David B. Culberson
Chairman of the House Democratic Caucus
In office
March 4, 1895 – March 3, 1897
SpeakerThomas Brackett Reed
Preceded byWilliam S. Holman
Succeeded byJames D. Richardson
Member of the
U.S. House of Representatives
from Texas
In office
March 4, 1875 – March 3, 1897
Preceded byWilliam P. McLean
Succeeded byJohn W. Cranford
Constituency2nd district (1875–83)
4th district (1883–97)
Member of the Texas Senate
In office
1873 – 1874
Personal details
BornSeptember 29, 1830
Troup County, Georgia, U.S.
DiedMay 7, 1900(1900-05-07) (aged 69)
Jefferson, Texas, U.S.
Resting placeJefferson, Texas, U.S.
Political partyDemocratic
Alma materBrownwood Institute
ProfessionLawyer, Politician
Military service
Allegiance Confederate States of America
Branch/service Confederate States Army
Years of service1861–1864
Rank Lieutenant Colonel
Battles/warsAmerican Civil War

David Browning Culberson (September 29, 1830 – May 7, 1900) was a Confederate soldier, a Democratic U.S. Representative from Texas and Chairman of the House Judiciary Committee.

Early years

Culberson was born in Troup County, Georgia, on September 29, 1830, the son of David B. and Lucy (Wilkerson) Culberson. After leaving Brownwood Institute in La Grange, Georgia, he read law at Tuskegee, Alabama, in the school of William P. Chilton, Chief Justice of Alabama. He was admitted to the bar in 1850 and began practice in Dadeville, Alabama.[1] In 1856, he moved to Texas and settled in Upshur County, where he practiced law in partnership with Gen. Hinche P. Mabry until 1861, when he moved to nearby Jefferson, Texas.[2] On December 8, 1852, he married Eugenia Kimball; they had two sons, one of whom, Charles A. Culberson, became Governor of Texas and later U.S. Senator. Culberson was a Mason and an Odd Fellow.

Political career and military service

Culberson was a member of the Texas Legislature from Upshur County during the 1859-60 session. Because Culberson opposed secession and his district favored it, he resigned his legislative seat. Despite his views on secession, when Texas did secede, Culberson raised the 18th Texas Infantry, and he became its commander with the rank of lieutenant colonel. The 18th Infantry saw combat at Vicksburg in 1862-63, but Culberson's health deteriorated and he was assigned to Austin as Adjutant General of Texas. In 1864, he was elected to the legislature from Cass, Titus, and Bowie counties and resigned his military position to rejoin the legislature.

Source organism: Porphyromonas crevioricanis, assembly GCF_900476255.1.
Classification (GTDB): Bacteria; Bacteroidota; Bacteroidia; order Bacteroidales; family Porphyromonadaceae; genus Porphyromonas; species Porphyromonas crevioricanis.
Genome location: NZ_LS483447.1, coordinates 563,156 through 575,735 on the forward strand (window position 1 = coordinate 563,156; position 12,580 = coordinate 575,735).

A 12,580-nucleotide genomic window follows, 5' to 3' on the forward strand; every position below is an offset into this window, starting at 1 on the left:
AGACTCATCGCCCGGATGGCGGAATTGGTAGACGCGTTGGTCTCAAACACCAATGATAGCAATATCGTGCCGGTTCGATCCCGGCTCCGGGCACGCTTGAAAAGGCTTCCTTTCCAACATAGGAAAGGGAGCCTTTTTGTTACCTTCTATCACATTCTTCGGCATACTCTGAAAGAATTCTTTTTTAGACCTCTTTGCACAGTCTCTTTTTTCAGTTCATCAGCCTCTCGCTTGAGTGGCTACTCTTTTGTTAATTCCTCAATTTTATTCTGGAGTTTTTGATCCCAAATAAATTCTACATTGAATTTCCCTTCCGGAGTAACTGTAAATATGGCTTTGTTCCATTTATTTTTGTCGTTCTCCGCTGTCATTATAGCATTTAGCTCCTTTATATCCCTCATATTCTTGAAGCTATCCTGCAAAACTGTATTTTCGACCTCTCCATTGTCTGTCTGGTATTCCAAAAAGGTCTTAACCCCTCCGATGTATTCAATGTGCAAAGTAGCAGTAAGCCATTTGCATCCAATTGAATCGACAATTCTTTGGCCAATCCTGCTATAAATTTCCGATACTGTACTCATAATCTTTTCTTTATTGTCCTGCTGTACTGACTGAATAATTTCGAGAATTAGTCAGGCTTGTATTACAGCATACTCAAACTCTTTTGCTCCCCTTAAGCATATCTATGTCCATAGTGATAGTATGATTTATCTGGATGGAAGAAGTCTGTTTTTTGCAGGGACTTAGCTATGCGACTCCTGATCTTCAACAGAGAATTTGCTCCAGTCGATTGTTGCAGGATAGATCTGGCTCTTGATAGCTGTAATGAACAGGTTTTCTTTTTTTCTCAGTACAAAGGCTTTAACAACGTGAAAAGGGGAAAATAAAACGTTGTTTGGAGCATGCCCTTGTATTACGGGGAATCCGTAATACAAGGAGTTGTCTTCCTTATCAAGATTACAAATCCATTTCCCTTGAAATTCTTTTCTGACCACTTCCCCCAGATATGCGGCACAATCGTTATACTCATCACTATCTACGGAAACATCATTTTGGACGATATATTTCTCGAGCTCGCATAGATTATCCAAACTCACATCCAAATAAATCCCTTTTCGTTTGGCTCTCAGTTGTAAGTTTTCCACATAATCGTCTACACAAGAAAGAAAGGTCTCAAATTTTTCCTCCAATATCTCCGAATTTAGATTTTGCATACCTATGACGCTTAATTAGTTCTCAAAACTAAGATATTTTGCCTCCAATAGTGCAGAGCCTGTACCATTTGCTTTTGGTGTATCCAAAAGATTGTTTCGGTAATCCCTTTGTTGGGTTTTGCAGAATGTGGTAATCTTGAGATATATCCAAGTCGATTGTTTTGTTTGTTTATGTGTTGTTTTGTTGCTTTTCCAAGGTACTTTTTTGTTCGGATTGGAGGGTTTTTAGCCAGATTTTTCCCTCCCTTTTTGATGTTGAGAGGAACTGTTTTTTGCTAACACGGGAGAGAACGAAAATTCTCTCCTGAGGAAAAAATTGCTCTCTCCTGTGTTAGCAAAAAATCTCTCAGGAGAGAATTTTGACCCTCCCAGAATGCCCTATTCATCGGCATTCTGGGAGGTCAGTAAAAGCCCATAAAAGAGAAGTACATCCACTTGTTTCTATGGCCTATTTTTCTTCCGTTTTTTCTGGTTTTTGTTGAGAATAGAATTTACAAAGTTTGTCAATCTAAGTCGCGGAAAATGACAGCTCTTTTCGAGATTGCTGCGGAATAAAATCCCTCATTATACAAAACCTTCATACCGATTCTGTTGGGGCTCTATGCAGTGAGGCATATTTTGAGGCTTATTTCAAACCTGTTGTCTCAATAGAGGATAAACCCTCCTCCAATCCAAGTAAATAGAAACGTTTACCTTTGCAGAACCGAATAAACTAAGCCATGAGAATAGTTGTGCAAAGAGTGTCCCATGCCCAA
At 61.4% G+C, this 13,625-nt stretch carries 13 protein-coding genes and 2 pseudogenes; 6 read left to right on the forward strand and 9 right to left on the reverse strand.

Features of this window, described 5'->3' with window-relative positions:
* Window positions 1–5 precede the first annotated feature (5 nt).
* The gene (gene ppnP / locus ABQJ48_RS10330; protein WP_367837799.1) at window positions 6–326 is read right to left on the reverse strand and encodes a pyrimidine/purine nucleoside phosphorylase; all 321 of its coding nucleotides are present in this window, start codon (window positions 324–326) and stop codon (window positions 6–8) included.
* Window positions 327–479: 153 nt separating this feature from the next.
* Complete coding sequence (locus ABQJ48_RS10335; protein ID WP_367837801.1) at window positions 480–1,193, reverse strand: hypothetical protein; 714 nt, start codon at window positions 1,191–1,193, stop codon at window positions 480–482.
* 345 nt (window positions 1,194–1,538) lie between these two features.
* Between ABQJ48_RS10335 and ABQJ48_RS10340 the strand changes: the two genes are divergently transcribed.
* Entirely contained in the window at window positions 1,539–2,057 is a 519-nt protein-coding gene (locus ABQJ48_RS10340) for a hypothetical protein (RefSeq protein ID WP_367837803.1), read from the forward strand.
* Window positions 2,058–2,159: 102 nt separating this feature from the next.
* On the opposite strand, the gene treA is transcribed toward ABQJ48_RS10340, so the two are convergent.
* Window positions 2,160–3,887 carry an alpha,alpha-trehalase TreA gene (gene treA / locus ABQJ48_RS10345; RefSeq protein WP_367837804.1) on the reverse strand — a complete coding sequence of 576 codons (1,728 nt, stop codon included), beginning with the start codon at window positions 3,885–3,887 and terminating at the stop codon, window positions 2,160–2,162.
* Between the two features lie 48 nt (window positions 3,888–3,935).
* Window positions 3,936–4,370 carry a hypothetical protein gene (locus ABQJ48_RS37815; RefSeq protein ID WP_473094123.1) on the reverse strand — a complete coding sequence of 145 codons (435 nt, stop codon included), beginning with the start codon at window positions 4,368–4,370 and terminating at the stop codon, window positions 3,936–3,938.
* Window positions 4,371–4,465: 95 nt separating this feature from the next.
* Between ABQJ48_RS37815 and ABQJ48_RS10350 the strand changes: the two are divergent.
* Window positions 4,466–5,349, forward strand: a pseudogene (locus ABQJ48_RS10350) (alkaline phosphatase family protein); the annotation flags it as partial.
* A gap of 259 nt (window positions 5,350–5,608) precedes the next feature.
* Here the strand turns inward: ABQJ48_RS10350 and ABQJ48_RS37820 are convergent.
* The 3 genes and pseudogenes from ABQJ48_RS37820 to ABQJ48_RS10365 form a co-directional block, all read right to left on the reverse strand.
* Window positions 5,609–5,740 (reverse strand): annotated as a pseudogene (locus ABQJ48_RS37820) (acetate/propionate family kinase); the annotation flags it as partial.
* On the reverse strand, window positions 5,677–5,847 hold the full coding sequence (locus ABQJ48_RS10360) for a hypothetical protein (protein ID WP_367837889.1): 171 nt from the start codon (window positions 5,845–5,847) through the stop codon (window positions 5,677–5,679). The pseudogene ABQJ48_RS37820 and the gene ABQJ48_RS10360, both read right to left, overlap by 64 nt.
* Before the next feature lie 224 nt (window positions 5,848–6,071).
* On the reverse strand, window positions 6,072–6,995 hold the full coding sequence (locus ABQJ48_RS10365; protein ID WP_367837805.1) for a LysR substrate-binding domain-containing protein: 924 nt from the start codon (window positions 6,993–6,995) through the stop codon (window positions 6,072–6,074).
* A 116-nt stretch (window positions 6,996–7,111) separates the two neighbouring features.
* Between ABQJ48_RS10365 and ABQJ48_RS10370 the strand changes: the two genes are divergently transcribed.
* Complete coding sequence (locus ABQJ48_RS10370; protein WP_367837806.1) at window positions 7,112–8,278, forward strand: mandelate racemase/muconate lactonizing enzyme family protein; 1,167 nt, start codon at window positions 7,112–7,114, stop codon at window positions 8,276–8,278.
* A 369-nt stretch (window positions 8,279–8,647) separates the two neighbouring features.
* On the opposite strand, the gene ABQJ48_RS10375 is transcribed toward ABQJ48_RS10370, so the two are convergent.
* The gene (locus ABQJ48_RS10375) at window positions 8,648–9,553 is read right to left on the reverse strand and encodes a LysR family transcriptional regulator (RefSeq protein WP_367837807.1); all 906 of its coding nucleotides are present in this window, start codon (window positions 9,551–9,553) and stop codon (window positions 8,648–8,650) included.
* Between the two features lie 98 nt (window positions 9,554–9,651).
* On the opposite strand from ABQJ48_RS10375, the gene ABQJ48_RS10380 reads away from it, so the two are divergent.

As a prominent Jefferson lawyer he was one of the defense attorneys in the Stockade Case of 1869, and he helped defend accused murderer Abe Rothschild in the Diamond Bessie murder trial. He worked to obtain the acquittal for treason of the then 16-year-old William Jesse McDonald, then of Rusk County, the later Texas Ranger. Culberson attended the Democratic state convention in 1868 and served as a presidential elector in the Presidential Election of 1872 pledged to Horace Greeley (who died before Texas' electoral votes could be cast) but casting his ballot ultimately for Benjamin Gratz Brown.[3] Culberson was elected to the State Senate in 1873 representing Marion, Cass and Bowie Counties. In 1874, he ran for Congress from the 2nd District of Texas, and won.[4] He resigned his Senate seat to go to Washington.

In Congress

Culberson served in the United States House of Representatives from 1875 to 1897, supporting prohibition and opposing federal interference in state government. In 1876, he favored the repeal of the Specie Act, and in 1888 he introduced antitrust legislation in Congress. He represented both the 2nd and later the 4th district and served as Chairman of the Judiciary Committee.

Though in many ways, a populist himself, Culberson campaigned against the Populist Party which was quite strong in Texas in the 1890s. Culberson viewed them as a divisive force in state politics.[2]

Final years

He was appointed by President William McKinley on June 21, 1897, as one of the commissioners to codify the laws of the United States and served in this capacity until his death in Jefferson, Texas on May 7, 1900. He was interred in Jefferson.


  1. ^ Congressional Biography
  2. ^ a b Handbook of Texas Online
  3. ^ "GenForum". Archived from the original on 2011-09-28. Retrieved 2007-08-08.
  4. ^ The New Texas Handbook